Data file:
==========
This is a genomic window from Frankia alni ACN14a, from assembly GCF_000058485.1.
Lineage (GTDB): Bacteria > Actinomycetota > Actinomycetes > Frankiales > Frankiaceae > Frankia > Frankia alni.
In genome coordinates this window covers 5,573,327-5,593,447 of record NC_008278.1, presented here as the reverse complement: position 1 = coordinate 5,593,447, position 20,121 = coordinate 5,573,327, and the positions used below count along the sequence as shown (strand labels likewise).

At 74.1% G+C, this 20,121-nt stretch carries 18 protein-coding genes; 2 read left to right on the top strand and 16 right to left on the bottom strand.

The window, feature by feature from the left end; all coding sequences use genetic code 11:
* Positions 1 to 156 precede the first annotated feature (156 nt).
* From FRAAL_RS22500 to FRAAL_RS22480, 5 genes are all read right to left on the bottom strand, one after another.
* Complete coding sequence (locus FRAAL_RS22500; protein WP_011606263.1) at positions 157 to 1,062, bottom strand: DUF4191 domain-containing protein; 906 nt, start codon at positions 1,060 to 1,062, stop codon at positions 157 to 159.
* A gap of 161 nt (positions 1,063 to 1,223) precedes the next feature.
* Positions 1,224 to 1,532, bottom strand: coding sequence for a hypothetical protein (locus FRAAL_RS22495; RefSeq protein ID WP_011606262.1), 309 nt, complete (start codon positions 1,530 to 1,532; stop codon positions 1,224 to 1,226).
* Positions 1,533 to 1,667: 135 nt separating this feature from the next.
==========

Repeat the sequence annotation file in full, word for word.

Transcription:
This is a genomic window from Frankia alni ACN14a, from assembly GCF_000058485.1.
Lineage (GTDB): Bacteria > Actinomycetota > Actinomycetes > Frankiales > Frankiaceae > Frankia > Frankia alni.
In genome coordinates this window covers 5,573,327-5,593,447 of record NC_008278.1, presented here as the reverse complement: position 1 = coordinate 5,593,447, position 20,121 = coordinate 5,573,327, and the positions used below count along the sequence as shown (strand labels likewise).

At 74.1% G+C, this 20,121-nt stretch carries 18 protein-coding genes; 2 read left to right on the top strand and 16 right to left on the bottom strand.

The window, feature by feature from the left end; all coding sequences use genetic code 11:
* Positions 1 to 156 precede the first annotated feature (156 nt).
* From FRAAL_RS22500 to FRAAL_RS22480, 5 genes are all read right to left on the bottom strand, one after another.
* Complete coding sequence (locus FRAAL_RS22500; protein WP_011606263.1) at positions 157 to 1,062, bottom strand: DUF4191 domain-containing protein; 906 nt, start codon at positions 1,060 to 1,062, stop codon at positions 157 to 159.
* A gap of 161 nt (positions 1,063 to 1,223) precedes the next feature.
* Positions 1,224 to 1,532, bottom strand: coding sequence for a hypothetical protein (locus FRAAL_RS22495; RefSeq protein ID WP_011606262.1), 309 nt, complete (start codon positions 1,530 to 1,532; stop codon positions 1,224 to 1,226).
* Positions 1,533 to 1,667: 135 nt separating this feature from the next.